Using database software as a way to encourage better customer communication

Posted by Justin Hesser on July 26, 2012

Customer interaction has always been an area of business that can make or break a company. Most often, a company is either too reclusive or too intrusive, not finding the right balance of when and how often they should engage in customer interaction – on both the customer service side and the sales side. This can have a huge effect on how happy clients are and, thusly, the bottom line of the business.

In his interview with Entrepreneur, Richard Branson – the eclectic CEO of Virgin Inc. – says that when it comes to customer service and meeting consumer expectations, her prefers to rely more on individual experience than on market trends or big data analysis.

But, while this method may work well for Branson and his business ventures, it can oftentimes produce varied results that depend largely on uncontrollable elements. In order to help boost sales as well as customer satisfaction in a more reliable manner, many companies should provide their employees with software that can aid with current and potential customer interactions while still giving them the freedom to add that human touch that Branson suggests.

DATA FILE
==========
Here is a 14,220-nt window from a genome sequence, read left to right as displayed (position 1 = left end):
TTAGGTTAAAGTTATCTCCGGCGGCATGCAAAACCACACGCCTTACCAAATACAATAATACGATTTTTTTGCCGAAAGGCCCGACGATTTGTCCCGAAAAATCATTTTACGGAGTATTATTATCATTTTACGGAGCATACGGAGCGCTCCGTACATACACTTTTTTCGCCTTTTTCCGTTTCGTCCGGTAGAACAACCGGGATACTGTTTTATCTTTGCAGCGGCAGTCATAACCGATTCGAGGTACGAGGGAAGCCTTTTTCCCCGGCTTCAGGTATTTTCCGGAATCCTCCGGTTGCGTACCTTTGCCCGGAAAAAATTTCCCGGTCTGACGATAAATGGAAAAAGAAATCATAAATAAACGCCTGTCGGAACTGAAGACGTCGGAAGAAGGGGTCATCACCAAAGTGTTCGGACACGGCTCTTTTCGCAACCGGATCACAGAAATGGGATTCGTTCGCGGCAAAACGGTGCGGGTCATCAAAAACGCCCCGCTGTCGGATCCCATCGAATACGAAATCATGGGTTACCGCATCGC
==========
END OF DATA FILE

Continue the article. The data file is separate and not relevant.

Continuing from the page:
Inc. Magazine recommends that companies make their processes more efficient for their employees. This can be done by using customer relationship management software that allows workers to access and store essential information about anything from product details, client information, cold calling scripts and recent sales figures. This information can complement a salesperson’s own ability to gauge customers interest and encourage a sale.

In addition, boosting morale is always a great way to increase productivity, as motivated employees are more likely to take extra steps to help customers. This can be done by using custom database software to track an employee’s progress toward reaching a sales goal or even the overall team’s improvement. This can help give hardworking representatives a tangible way to look at the importance of their role in the company.